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8.5 Multidimensional Arrays

A multidimensional array is an array in which an element is identified by a sequence of indices instead of a single index. For example, a two-dimensional array requires two indices. The usual way (in most languages, including awk) to refer to an element of a two-dimensional array named grid is with grid[x,y].

Multidimensional arrays are supported in awk through concatenation of indices into one string. awk converts the indices into strings (see Conversion) and concatenates them together, with a separator between them. This creates a single string that describes the values of the separate indices. The combined string is used as a single index into an ordinary, one-dimensional array. The separator used is the value of the built-in variable SUBSEP.

For example, suppose we evaluate the expression ‘foo[5,12] = "value"’ when the value of SUBSEP is "@". The numbers 5 and 12 are converted to strings and concatenated with an ‘@’ between them, yielding "5@12"; thus, the array element foo["5@12"] is set to "value".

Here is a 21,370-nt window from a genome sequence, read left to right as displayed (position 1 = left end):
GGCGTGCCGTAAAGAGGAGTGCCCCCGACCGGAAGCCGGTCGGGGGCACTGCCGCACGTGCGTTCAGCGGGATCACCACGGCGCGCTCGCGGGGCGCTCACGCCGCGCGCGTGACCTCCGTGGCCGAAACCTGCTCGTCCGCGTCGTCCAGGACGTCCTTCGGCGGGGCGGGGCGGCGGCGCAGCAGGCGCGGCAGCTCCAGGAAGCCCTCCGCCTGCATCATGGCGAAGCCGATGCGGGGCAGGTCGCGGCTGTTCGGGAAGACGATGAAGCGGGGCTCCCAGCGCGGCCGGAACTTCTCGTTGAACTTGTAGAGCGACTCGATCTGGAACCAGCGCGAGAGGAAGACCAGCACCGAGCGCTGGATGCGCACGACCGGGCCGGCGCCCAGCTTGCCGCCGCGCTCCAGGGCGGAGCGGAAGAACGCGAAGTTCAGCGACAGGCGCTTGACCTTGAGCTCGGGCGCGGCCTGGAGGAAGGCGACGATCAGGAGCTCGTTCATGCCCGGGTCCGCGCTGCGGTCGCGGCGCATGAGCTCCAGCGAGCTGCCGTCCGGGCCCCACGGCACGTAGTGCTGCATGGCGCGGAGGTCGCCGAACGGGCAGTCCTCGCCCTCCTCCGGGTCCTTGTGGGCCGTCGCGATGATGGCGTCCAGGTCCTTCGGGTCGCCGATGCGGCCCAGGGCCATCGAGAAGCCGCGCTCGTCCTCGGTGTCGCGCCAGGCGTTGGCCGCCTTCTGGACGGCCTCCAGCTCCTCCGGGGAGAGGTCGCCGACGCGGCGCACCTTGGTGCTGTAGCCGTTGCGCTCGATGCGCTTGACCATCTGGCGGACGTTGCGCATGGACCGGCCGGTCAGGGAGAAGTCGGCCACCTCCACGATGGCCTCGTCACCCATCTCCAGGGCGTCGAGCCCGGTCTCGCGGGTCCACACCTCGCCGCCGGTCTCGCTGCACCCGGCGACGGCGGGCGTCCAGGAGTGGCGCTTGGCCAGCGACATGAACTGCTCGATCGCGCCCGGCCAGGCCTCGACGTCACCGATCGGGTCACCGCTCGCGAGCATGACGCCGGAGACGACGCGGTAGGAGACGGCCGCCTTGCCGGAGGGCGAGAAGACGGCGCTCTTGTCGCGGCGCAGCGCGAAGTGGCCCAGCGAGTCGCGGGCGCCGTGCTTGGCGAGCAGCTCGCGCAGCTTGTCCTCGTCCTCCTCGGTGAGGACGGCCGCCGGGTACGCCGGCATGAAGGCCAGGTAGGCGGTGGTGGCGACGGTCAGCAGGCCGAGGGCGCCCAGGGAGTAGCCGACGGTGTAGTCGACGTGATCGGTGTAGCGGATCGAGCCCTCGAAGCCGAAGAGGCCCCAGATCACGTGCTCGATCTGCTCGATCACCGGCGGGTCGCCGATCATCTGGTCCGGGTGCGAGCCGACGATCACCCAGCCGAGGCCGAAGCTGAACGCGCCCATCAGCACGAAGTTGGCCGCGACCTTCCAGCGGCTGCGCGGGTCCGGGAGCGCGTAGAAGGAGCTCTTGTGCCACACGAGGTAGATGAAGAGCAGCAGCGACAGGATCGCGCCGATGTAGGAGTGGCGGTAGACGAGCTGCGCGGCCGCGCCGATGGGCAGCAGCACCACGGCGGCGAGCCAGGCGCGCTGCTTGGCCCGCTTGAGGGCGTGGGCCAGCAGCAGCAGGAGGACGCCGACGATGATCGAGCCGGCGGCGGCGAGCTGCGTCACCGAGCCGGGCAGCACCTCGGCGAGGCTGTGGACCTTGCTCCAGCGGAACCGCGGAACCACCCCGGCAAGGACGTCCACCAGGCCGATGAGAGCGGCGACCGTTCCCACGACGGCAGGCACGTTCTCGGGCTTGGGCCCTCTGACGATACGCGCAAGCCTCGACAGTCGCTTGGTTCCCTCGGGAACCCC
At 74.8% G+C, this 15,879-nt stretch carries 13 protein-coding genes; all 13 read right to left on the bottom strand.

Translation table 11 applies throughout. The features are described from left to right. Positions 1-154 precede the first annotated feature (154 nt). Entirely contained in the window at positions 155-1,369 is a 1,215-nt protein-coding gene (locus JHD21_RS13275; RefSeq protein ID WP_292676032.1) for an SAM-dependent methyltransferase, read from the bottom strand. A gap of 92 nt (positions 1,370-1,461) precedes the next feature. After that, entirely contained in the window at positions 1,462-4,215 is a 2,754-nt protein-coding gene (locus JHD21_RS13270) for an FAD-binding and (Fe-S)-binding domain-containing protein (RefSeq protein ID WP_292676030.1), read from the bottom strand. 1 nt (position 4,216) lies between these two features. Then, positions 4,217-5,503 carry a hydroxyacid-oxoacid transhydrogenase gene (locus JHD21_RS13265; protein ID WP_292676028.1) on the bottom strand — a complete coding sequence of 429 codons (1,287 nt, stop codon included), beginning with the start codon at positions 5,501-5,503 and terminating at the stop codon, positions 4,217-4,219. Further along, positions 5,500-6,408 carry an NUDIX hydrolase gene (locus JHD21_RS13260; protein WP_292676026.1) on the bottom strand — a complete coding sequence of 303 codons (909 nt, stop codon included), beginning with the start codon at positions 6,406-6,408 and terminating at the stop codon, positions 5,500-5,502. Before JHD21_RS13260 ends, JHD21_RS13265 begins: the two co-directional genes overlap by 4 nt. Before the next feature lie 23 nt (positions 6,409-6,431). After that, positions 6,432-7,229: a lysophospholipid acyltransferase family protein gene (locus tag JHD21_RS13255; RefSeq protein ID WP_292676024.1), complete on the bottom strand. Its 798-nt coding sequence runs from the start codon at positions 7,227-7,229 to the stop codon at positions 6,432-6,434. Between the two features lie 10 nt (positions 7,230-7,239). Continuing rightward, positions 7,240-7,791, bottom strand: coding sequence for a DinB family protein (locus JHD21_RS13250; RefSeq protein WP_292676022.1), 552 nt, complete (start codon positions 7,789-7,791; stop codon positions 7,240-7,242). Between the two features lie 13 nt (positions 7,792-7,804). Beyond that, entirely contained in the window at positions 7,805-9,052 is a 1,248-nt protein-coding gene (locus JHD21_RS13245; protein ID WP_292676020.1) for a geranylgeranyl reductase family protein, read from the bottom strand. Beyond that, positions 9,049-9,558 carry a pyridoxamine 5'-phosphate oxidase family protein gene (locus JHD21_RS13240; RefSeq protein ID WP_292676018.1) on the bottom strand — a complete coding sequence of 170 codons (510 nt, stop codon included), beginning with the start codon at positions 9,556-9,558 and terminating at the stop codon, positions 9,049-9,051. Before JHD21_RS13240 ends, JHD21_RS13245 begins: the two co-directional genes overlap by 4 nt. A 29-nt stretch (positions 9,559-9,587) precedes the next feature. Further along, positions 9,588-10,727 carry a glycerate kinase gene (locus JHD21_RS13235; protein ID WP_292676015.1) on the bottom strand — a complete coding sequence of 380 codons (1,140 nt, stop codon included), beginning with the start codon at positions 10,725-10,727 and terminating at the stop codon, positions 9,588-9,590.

Once the element’s value is stored, awk has no record of whether it was stored with a single index or a sequence of indices. The two expressions ‘foo[5,12]’ and ‘foo[5 SUBSEP 12] are always equivalent.

The default value of SUBSEP is the string "\034", which contains a nonprinting character that is unlikely to appear in an awk program or in most input data. The usefulness of choosing an unlikely character comes from the fact that index values that contain a string matching SUBSEP can lead to combined strings that are ambiguous. Suppose that SUBSEP is "@"; then ‘foo["a@b", "c"] and ‘foo["a", "b@c"] are indistinguishable because both are actually stored as ‘foo["a@b@c"]’.

To test whether a particular index sequence exists in a multidimensional array, use the same operator (in) that is used for single dimensional arrays. Write the whole sequence of indices in parentheses, separated by commas, as the left operand:

(subscript1, subscript2, …) in array

The following example treats its input as a two-dimensional array of fields; it rotates this array 90 degrees clockwise and prints the result. It assumes that all lines have the same number of elements:

{
     if (max_nf < NF)
          max_nf = NF
     max_nr = NR
     for (x = 1; x <= NF; x++)
          vector[x, NR] = $x
}

END {
     for (x = 1; x <= max_nf; x++) {
          for (y = max_nr; y >= 1; --y)
               printf("%s ", vector[x, y])
          printf("\n")
     }
}

When given the input:

1 2 3 4 5 6
2 3 4 5 6 1
3 4 5 6 1 2
4 5 6 1 2 3

the program produces the following output:

4 3 2 1
5 4 3 2
6 5 4 3
1 6 5 4
2 1 6 5
3 2 1 6

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